Former Executive of Arif Naqvi’s Abraaj Group Pleads Guilty to U.S. Charges in Plea Bargain

“I share responsibility for what happened,” Abdel-Wadood said. “I regret my involvement more deeply than anyone can imagine.”
Abraaj founder Arif Naqvi says US charges ‘politically motivated.

DESPARDES — A former executive of collapsed Dubai private equity firm Abraaj Capital Ltd on Friday pleaded guilty to U.S. fraud and conspiracy charges, admitting that he lied to investors about the firm’s financial health and track record.

Former Abraaj Managing Partner Mustafa Abdel-Wadood, 49, entered his plea before Magistrate Judge Gabriel Gorenstein in Manhattan. He has agreed to cooperate with U.S. prosecutors in a criminal fraud case targeting five other former Abraaj executives.

The former executive of Abraaj has pleaded guilty to multiple charges, including racketeering, securities fraud, and wire fraud, and faces up to 125 years in prison. He had pleaded not guilty to the charges earlier this year but changed his mind recently.

In a prepared statement read in court, Abdel-Wadood said he deceived investors at the direction of Abraaj founder Arif Naqvi, who is fighting extradition to the United States in London.

“I share responsibility for what happened,” Abdel-Wadood said. “I regret my involvement more deeply than anyone can imagine.”

“This is a tragic story of a good man who stayed at Abraaj to try to rectify the madness that Arif Naqvi created and along the way participated in the wrongful conduct that he has acknowledged today,” Abdel-Wadood’s lawyer, Paul Shechtman, said in a statement.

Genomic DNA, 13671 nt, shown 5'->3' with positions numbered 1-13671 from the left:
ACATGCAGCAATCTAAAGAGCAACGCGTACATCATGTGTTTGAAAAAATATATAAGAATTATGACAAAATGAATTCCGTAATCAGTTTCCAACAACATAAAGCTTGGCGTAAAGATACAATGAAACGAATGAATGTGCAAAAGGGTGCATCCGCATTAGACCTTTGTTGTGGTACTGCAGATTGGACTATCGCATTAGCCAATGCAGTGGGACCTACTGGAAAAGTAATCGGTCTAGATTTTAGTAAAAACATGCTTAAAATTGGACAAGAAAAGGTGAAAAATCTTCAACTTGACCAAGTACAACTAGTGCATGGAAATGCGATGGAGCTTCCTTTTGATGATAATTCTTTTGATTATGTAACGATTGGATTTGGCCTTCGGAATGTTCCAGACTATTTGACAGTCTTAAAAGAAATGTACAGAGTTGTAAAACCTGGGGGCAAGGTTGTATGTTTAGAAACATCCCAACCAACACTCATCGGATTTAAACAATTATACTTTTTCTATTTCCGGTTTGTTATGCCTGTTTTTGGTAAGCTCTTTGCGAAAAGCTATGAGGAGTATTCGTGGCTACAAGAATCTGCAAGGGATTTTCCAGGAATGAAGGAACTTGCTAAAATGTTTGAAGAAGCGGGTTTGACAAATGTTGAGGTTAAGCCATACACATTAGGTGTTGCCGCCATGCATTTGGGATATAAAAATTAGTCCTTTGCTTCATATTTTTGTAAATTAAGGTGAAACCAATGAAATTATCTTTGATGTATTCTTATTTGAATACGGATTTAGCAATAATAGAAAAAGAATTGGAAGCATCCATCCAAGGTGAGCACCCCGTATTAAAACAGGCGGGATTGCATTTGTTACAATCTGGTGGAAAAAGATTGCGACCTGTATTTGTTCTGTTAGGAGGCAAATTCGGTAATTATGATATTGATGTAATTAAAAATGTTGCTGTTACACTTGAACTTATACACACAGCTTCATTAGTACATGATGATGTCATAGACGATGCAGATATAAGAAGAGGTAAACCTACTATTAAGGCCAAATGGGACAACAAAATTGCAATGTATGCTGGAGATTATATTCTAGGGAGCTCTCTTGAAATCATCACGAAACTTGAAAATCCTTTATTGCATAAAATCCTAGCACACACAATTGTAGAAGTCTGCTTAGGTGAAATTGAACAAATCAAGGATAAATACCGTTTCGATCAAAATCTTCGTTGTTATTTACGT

Abraaj founder Arif Naqvi told a court in London that the charges brought against him and other Abraaj executives by US government are “politically motivated”.

Naqvi’s lawyer said his client believes Abraaj threatened US interests. The lawyer didn’t specify which US interests and didn’t go into details during the hearing.

Naqvi’s managing partner Wadood was arrested in New York in April and released on bail, while Naqvi and another former managing partner were arrested in the UK. Three more former executives were charged earlier this month, but it was not clear whether they had been arrested. 

Abraaj had been the largest buyout fund in the Middle East and North Africa until it collapsed in mid-2018 after investors, including the Bill & Melinda Gates Foundation, raised concerns about the management of its $1 billion healthcare fund. 

In an indictment, U.S. prosecutors said that from about 2014 until Abraaj’s collapse, Abraaj executives lied about the performance of the firm’s funds, inflating their value by more than $500 million.

Prosecutors have said “at least hundreds of millions” of investor funds were misappropriated, either to disguise liquidity shortfalls or for the personal benefit of executives.